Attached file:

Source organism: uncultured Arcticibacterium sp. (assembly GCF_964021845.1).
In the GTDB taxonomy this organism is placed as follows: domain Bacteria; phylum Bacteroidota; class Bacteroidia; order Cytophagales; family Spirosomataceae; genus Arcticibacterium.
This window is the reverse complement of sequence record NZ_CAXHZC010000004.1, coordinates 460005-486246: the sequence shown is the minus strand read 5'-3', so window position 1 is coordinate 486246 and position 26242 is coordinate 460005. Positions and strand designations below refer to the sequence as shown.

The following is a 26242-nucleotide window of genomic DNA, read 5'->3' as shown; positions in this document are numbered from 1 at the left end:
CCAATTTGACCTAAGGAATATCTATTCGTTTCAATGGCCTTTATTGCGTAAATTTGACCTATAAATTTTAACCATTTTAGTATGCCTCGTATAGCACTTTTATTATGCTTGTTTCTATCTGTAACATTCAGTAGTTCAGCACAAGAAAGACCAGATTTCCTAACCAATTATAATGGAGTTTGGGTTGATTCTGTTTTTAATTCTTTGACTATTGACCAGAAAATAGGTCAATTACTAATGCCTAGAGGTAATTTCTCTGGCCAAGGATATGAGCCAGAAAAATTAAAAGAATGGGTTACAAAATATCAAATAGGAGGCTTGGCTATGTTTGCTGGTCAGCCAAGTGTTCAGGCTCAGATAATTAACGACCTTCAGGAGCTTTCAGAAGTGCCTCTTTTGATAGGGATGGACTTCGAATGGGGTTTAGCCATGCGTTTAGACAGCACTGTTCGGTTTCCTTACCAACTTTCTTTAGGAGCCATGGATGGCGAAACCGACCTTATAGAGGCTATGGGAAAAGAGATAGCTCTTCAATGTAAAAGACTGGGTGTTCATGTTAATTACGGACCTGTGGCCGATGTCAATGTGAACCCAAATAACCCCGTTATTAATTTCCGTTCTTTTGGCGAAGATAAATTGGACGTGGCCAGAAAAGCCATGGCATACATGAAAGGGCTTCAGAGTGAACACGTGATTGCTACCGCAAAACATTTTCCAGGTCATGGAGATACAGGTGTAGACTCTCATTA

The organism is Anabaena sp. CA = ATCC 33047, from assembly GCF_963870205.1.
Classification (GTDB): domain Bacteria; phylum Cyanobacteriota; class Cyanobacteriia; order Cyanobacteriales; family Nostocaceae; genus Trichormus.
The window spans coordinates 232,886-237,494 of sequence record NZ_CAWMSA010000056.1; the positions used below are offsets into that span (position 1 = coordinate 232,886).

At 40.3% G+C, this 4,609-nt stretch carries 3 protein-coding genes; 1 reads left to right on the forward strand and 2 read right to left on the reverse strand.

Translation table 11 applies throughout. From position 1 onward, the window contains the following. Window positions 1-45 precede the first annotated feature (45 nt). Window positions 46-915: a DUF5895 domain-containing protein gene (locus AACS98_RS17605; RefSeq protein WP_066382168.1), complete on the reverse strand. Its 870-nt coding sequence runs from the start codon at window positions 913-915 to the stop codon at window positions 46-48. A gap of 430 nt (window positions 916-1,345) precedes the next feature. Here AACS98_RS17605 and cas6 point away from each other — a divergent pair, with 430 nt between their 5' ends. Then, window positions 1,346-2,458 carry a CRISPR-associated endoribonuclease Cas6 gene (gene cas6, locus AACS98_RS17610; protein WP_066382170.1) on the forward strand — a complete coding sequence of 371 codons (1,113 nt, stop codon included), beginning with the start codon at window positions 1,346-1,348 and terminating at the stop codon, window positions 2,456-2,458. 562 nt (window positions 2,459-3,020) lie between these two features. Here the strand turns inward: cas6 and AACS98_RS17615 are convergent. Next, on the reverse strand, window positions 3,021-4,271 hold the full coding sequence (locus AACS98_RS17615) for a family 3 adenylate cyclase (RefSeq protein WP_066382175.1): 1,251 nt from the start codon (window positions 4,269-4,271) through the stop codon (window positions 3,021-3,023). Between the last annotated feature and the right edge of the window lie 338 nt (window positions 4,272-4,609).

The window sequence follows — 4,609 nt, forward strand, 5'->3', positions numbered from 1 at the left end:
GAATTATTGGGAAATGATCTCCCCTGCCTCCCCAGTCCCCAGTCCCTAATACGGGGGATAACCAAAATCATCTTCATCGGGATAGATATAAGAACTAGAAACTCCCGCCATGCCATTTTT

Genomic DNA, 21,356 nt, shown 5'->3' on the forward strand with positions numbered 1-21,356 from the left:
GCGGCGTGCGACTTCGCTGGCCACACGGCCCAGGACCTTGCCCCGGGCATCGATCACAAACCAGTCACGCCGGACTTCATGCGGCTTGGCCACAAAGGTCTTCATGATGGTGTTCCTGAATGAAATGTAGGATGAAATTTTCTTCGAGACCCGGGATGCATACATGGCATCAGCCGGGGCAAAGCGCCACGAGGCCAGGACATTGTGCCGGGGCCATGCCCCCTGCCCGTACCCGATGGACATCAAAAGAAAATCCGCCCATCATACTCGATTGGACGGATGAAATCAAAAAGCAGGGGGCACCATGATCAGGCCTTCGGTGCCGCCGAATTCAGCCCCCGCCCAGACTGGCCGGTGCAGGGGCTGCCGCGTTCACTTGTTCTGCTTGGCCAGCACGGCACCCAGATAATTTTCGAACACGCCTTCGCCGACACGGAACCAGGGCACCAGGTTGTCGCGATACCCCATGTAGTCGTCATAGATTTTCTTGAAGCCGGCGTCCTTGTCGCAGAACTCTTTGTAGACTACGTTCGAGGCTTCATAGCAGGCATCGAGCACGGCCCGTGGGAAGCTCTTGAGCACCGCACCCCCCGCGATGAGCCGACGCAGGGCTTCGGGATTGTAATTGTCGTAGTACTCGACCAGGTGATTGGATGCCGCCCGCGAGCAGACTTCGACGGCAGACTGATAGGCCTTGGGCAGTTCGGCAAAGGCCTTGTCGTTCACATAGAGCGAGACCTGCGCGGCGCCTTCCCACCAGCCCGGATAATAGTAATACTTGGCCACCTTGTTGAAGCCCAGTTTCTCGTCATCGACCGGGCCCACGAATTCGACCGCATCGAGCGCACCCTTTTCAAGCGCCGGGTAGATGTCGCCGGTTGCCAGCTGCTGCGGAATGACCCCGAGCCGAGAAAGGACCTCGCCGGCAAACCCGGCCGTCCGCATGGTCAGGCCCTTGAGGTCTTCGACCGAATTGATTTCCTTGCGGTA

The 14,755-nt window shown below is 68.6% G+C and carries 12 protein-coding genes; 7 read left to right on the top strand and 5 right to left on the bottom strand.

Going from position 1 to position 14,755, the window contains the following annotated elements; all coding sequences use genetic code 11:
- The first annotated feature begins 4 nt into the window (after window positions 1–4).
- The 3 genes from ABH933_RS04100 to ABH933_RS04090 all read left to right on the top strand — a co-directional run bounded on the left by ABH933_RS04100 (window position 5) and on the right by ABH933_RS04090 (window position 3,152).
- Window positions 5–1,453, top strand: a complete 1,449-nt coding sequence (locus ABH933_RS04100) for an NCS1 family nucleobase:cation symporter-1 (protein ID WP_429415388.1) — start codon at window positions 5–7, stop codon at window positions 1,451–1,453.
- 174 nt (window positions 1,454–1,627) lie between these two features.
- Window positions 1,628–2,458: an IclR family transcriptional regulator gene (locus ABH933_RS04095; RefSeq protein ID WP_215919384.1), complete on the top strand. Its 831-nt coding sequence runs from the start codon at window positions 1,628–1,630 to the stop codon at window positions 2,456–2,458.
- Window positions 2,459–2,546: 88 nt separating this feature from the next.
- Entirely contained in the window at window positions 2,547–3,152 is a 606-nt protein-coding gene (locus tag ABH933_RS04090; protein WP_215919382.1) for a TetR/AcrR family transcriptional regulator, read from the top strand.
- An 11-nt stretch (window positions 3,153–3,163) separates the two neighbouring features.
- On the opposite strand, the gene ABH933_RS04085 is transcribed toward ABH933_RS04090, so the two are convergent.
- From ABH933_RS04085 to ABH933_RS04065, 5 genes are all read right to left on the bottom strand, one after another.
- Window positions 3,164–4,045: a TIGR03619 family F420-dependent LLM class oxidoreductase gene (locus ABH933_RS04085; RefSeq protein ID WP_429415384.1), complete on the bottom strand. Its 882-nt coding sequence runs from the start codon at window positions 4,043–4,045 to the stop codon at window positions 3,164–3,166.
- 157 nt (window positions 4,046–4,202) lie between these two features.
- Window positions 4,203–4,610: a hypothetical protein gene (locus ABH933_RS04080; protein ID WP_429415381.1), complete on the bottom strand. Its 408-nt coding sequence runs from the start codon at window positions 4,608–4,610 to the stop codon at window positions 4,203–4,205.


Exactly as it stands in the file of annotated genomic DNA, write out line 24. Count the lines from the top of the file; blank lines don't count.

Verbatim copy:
- An 11-nt stretch (window positions 3,153–3,163) separates the two neighbouring features.